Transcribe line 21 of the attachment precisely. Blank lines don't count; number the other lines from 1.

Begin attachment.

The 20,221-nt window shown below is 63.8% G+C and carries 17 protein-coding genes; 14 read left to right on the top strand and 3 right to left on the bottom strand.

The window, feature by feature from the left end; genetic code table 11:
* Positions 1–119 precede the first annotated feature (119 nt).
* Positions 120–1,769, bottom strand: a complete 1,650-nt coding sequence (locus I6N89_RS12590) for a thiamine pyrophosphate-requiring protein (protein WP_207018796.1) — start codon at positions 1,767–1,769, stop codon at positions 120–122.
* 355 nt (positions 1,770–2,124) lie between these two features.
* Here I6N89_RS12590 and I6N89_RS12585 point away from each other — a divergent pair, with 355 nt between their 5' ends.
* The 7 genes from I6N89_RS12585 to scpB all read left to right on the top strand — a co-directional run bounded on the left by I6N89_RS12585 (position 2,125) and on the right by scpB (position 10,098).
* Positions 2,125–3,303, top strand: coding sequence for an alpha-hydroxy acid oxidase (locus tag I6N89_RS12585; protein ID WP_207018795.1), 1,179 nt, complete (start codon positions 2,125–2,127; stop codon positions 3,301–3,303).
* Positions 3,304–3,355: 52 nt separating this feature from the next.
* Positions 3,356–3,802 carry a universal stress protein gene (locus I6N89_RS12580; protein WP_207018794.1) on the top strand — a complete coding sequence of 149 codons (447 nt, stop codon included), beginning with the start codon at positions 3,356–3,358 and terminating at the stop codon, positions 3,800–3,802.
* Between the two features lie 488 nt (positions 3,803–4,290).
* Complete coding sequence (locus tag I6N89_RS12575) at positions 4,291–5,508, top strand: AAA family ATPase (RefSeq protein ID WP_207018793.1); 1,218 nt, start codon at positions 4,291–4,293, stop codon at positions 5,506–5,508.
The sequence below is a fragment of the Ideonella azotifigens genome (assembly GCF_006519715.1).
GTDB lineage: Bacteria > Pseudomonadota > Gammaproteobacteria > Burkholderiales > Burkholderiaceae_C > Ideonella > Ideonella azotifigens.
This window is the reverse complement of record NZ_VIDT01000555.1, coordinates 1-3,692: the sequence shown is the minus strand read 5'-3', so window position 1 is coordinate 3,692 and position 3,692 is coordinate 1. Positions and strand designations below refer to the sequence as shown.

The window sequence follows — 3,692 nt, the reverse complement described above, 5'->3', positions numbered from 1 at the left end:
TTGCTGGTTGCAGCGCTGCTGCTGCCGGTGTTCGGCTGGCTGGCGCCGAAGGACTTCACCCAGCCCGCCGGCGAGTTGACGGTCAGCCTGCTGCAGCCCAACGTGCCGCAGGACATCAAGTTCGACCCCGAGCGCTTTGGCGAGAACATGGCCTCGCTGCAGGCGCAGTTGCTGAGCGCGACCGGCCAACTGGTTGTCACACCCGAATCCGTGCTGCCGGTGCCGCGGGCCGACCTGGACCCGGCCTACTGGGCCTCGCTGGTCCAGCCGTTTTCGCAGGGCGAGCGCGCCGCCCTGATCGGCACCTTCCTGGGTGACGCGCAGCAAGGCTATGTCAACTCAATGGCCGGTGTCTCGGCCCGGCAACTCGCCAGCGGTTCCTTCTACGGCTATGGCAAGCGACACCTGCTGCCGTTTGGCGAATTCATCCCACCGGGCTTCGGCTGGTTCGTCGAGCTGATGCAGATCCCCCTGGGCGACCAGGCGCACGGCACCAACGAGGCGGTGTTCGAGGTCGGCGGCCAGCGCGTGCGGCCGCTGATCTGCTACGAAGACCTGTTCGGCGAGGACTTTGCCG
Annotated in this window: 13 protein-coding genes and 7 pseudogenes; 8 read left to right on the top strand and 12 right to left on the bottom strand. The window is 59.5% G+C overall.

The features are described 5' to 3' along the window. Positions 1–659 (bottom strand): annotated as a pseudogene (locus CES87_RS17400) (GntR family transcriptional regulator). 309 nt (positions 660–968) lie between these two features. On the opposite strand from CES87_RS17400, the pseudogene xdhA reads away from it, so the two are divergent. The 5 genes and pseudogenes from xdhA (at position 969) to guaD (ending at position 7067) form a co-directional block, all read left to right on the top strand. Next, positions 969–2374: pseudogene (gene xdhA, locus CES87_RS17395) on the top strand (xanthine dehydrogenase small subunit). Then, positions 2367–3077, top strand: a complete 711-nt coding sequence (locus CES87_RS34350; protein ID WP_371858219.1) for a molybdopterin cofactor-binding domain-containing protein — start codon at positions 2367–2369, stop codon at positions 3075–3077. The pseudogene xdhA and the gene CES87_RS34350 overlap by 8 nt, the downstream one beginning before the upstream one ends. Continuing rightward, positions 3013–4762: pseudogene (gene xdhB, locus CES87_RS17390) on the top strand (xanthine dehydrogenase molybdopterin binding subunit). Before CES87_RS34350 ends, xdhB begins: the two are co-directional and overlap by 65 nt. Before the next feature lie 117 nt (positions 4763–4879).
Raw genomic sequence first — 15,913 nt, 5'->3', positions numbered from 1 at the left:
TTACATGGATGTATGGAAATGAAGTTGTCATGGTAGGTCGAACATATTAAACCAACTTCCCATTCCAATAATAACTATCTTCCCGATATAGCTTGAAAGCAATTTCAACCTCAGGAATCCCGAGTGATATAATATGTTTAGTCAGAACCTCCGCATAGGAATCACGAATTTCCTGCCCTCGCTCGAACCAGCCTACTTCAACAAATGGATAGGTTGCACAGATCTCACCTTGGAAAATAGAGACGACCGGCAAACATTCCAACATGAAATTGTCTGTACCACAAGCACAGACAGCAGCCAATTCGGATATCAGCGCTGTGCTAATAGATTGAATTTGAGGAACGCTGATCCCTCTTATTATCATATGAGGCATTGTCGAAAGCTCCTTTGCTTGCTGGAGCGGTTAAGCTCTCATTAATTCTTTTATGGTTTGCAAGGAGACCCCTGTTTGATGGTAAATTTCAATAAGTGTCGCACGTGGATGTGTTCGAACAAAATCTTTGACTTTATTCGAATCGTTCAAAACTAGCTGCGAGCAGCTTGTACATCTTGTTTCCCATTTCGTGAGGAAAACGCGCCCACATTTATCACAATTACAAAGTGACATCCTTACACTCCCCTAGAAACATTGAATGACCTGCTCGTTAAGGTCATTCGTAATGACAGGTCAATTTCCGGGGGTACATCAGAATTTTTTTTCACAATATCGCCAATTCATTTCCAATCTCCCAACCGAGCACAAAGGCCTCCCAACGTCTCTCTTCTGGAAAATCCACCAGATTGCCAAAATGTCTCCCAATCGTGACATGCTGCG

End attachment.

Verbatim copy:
TTACATGGATGTATGGAAATGAAGTTGTCATGGTAGGTCGAACATATTAAACCAACTTCCCATTCCAATAATAACTATCTTCCCGATATAGCTTGAAAGCAATTTCAACCTCAGGAATCCCGAGTGATATAATATGTTTAGTCAGAACCTCCGCATAGGAATCACGAATTTCCTGCCCTCGCTCGAACCAGCCTACTTCAACAAATGGATAGGTTGCACAGATCTCACCTTGGAAAATAGAGACGACCGGCAAACATTCCAACATGAAATTGTCTGTACCACAAGCACAGACAGCAGCCAATTCGGATATCAGCGCTGTGCTAATAGATTGAATTTGAGGAACGCTGATCCCTCTTATTATCATATGAGGCATTGTCGAAAGCTCCTTTGCTTGCTGGAGCGGTTAAGCTCTCATTAATTCTTTTATGGTTTGCAAGGAGACCCCTGTTTGATGGTAAATTTCAATAAGTGTCGCACGTGGATGTGTTCGAACAAAATCTTTGACTTTATTCGAATCGTTCAAAACTAGCTGCGAGCAGCTTGTACATCTTGTTTCCCATTTCGTGAGGAAAACGCGCCCACATTTATCACAATTACAAAGTGACATCCTTACACTCCCCTAGAAACATTGAATGACCTGCTCGTTAAGGTCATTCGTAATGACAGGTCAATTTCCGGGGGTACATCAGAATTTTTTTTCACAATATCGCCAATTCATTTCCAATCTCCCAACCGAGCACAAAGGCCTCCCAACGTCTCTCTTCTGGAAAATCCACCAGATTGCCAAAATGTCTCCCAATCGTGACATGCTGCG